And, as promised, they arrived in today’s mail.
If you’ve never seen a Colocasia esculenta tuber, here is your chance. These fleshy rhizomes will sprout roots, then leaves, once planted.
Kathleen explained that our previous rhizomes most likely rotted due to too much moisture in the soil after I moved them out to the garden. I planted them out with the third, which was in active growth, even though they had not yet sprouted any leaves.
Big mistake. I should have given them more time to break dormancy in individual pots.
Kathleen gave me careful instructions for planting these replacement plants.
I’ll plant them in good potting mix in 6″ nursery pots, water lightly, and then keep them out of doors away from direct sun until leaves appear.
The soil should remain only slightly moist until the plant is actively growing again. Too much moisture, in combination with summer heat, will cause rot. Heat is necessary to break dormancy and initiate root growth, so I need to make sure the soil stays on the dry side initially.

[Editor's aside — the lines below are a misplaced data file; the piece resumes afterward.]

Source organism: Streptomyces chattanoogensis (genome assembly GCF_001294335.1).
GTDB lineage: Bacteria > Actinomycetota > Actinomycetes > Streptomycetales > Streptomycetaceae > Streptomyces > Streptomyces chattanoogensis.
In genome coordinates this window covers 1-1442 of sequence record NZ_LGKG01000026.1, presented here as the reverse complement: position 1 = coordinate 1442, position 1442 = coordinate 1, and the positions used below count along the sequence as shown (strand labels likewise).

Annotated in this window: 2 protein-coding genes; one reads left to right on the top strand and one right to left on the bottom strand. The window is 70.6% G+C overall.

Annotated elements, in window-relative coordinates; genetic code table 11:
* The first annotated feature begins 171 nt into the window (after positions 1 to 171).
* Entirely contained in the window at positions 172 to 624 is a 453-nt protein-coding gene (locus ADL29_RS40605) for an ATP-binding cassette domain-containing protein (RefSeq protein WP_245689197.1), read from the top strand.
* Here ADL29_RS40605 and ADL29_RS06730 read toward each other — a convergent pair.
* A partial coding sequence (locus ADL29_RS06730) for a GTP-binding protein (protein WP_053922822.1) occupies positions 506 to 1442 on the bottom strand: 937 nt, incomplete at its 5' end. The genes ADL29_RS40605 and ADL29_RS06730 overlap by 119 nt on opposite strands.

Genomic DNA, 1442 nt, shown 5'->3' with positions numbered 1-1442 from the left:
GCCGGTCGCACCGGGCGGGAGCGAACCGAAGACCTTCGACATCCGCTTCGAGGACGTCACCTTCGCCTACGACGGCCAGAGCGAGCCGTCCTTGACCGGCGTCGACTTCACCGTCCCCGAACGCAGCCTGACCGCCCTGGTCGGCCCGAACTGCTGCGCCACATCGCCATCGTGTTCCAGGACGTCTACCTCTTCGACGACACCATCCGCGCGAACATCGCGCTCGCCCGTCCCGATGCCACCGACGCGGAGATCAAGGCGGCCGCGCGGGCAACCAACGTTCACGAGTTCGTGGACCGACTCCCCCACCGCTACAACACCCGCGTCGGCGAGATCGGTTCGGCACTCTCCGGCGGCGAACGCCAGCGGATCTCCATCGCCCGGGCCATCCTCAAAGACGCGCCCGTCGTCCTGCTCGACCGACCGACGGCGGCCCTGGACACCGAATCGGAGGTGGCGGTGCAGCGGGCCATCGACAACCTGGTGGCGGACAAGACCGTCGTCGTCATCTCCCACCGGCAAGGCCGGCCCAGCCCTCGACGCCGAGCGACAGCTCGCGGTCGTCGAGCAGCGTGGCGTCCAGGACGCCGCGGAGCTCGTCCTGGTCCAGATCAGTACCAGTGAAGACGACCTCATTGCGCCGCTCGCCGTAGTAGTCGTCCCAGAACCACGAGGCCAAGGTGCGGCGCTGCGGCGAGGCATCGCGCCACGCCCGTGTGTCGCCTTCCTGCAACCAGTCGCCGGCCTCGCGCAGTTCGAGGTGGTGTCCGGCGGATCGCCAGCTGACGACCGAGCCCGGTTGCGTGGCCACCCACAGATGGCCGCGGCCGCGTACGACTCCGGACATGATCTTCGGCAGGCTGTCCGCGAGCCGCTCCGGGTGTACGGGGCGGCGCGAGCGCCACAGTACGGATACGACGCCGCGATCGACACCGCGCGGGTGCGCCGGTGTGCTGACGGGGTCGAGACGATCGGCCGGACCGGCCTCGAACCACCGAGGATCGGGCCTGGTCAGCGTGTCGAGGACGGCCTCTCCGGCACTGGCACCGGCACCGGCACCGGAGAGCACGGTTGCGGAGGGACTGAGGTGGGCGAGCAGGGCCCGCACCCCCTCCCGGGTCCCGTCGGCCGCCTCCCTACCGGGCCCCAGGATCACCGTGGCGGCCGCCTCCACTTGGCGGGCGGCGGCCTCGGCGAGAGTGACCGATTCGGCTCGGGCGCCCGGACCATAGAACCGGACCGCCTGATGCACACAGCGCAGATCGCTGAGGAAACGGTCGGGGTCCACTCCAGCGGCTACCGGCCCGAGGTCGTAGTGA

Once growth is underway, Colocoasia enjoys moist soil. They appreciate full sun to light shade, and need plenty of room to expand.
“Exculenta” is Latin for “edible.” Colocasia esculenta, native to southern Asia, is one of the earliest cultivated crops; with evidence of its cultivation as a major dietary staple more than 5000 years ago in India.
All parts of the plant are poisonous when raw; but the tuber, once soaked and cooked, is mashed into a delicate and delicious paste. In Hawaii, the dish is known as “poi.”
We won’t be eating these lovely rhizomes. We will grow them to enjoy their beautiful foliage. And best of all, our herd of deer won’t try to eat them either!
Thank you, Kathleen, for all of your assistance with our Colocasia plants. Thank you for replacing the two which rotted before they had a chance to grow, and thank you for explaining the process from the bulb’s point of view.
Your gentle instructions should have us on the way to Colocasia success!
Photos by Woodland Gnome 2014